Sunday, November 11, 2007

Of Mosques and Olympics and bittersweet awards

The last two days of news have given me so much to write about that I don't know where to begin. So, because I've got a lot to say about Toledo taking over the ambulance transports, the fallacy of 'hope' versus action when it comes to downtown Toledo (and this Blade editorial), regionalism as another name for uni-gov (which we'll discuss on Eye on Toledo on Monday at 6 p.m.), and the lack of events where the public could honor veterans, I'm going to take my time over the next couple of days to do justice to each of these topics.

In the meantime, let me share with you two uplifting events from yesterday:

In the afternoon, I attended the Open House as the Masjid Saad's new mosque on Alexis Road. 'Masjid' means mosque and 'saad' means luck - making this the Mosque of Luck.

It was great to see so many friends whom I've missed in the last several months - and it was nice to see how all the visitors were treated as the honored guests that they were.

They gave tours of the new worship area and classrooms for the Al-Bayan Arabic School and pre-school and the Toledo Islamic Academy. One room had about 20 computers for students to use and the library had a terrific selection of books - both known and unknown to me.

Their new facility has room for them to grow - and a huge gymnasium which easily sat 300+ for the magnificent dinner that they served to members and guests alike. I wish them many good years in this new location!

But to the elected officials who were invited and either didn't come or didn't decline the invite - shame on you! Dan Foote, representing Rep. Marcy Kaptur, said a few words and then read a letter from Marcy. Sheriff James Telb, whose family is from Lebanon, was present, as he usually is. Sylvania Township Fiscal Officer Dan Simko and his family were there, and even Scott Smith from the FBI joined for the celebration. The Imam and many members from the Columbus Mosque also travelled to Toledo for the festivities, bringing with them a letter from Gov. Ted Strickland. And a woman from the Ohio Civil Rights Commission, who'd been with them earlier in the year to address the graffiti on their new buildings, spoke briefly.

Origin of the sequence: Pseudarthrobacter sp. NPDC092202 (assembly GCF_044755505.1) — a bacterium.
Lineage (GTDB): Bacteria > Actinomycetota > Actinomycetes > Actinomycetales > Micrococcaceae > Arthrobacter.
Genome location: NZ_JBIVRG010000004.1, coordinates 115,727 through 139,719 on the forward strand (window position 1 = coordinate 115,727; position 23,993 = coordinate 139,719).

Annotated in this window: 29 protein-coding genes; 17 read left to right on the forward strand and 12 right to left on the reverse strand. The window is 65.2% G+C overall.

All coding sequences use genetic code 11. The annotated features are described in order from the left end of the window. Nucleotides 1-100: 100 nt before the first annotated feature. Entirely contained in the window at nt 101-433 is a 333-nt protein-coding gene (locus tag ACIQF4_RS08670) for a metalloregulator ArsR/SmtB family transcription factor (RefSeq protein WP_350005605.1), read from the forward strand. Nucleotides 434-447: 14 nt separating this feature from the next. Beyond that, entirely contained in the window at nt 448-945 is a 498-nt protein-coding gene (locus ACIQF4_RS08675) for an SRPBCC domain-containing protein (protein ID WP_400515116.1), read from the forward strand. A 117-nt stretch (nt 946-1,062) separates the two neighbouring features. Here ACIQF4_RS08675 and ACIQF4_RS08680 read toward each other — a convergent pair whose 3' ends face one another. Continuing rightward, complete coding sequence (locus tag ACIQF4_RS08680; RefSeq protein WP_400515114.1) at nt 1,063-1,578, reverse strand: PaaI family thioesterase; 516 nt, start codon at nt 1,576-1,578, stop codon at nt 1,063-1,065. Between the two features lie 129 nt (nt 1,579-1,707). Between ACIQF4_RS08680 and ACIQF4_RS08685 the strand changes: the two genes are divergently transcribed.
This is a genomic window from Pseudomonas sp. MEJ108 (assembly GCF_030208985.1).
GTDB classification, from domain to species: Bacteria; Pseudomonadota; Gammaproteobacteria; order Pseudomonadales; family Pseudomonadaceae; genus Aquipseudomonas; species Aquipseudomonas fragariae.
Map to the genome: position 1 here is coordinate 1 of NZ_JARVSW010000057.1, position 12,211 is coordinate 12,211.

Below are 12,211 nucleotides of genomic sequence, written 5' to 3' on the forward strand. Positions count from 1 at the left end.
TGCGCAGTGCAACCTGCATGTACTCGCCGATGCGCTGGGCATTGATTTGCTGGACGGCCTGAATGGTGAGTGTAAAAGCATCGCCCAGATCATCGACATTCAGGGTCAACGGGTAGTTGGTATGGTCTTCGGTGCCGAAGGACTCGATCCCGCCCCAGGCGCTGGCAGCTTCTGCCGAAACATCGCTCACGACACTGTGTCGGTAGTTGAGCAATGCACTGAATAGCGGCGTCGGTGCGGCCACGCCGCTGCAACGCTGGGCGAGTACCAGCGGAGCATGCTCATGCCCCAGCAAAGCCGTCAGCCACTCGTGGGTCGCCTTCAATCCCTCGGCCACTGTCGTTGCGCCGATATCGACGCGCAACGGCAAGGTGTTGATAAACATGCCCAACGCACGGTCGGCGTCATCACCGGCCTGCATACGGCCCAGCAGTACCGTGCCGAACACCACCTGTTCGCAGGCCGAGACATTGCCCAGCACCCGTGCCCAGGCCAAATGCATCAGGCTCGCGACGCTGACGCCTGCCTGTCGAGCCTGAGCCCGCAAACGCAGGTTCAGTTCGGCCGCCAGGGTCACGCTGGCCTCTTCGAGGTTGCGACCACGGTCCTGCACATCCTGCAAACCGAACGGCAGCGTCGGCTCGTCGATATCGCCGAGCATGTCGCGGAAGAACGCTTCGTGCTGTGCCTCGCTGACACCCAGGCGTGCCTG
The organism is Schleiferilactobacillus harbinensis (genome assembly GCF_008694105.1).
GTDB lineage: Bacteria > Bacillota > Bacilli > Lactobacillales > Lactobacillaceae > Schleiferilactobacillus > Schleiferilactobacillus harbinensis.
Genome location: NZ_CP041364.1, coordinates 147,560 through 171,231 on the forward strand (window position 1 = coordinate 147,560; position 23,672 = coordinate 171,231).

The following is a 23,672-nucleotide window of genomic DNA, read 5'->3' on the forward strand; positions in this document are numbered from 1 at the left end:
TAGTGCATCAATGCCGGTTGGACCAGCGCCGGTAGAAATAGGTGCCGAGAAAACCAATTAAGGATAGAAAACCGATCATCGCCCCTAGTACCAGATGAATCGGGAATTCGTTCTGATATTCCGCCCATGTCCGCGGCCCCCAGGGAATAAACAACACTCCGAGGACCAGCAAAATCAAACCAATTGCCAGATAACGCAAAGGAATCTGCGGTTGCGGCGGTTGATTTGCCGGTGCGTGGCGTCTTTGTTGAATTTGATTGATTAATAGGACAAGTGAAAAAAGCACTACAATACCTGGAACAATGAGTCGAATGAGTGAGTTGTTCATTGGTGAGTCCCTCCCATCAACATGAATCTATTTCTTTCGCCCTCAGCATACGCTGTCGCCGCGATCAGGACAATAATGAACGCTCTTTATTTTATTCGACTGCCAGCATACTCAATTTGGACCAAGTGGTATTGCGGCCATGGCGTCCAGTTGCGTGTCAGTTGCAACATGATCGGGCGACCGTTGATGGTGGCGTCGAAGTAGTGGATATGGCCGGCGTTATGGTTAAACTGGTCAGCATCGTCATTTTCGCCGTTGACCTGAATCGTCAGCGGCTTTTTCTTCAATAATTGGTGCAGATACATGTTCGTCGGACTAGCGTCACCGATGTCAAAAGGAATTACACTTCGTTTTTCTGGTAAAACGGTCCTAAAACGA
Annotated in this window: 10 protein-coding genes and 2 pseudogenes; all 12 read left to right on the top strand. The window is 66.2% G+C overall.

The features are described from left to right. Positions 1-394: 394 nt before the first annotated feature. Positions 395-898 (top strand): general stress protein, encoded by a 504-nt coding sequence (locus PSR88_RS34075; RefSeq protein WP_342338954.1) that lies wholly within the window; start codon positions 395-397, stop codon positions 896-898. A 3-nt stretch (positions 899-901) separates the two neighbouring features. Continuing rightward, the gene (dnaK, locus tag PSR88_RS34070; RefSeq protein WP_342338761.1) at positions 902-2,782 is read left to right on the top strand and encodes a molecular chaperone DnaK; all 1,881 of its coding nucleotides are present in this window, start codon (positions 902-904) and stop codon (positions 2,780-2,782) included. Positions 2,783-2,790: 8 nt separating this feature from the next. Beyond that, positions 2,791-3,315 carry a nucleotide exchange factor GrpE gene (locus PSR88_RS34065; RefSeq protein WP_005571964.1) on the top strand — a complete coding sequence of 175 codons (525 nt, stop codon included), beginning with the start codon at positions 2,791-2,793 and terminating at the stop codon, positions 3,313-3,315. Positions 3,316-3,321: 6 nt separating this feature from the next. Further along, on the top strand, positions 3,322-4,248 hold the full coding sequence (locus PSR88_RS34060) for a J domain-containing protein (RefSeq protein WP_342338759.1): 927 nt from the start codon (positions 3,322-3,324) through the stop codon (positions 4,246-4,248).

The program included the names of other elected officials who either agreed to attend or who were listed because the organizers did not get a response. As it was explained to me, they went ahead and listed those who didn't respond because they didn't want to cause any offense should those invited decide to show up at the last minute. Those officials, btw, were: Mayor Carty Finkbeiner, Rep. Peter Ujvagi, State Sen. Teresa Fedor, and Juanita Green.

One lady explained that she could understand the lack of elected officials because it was after the elections and many weren't on the ballot. That just set me off!

It's not just during an election or when your name is on the ballot that you attend such events, because you're not supposed to be attending just for what you get out of it - neglecting such events if you don't see any selfish 'gain.' In fact, you've got much more time when it isn't an election year to attend such activities and events in the community.

Of course, so many of our local officials only show up at things when they're up for re-election or when they think it will get them some publicity. Your attendance - or lack thereof - at such events demonstrates whether you are someone who truly cares, or if you're just out for yourself and votes. Service to the public is just that and those who didn't show up (or didn't respond) to this invitation would be wise to keep this in mind. And so should everyone at the Masjid Saad.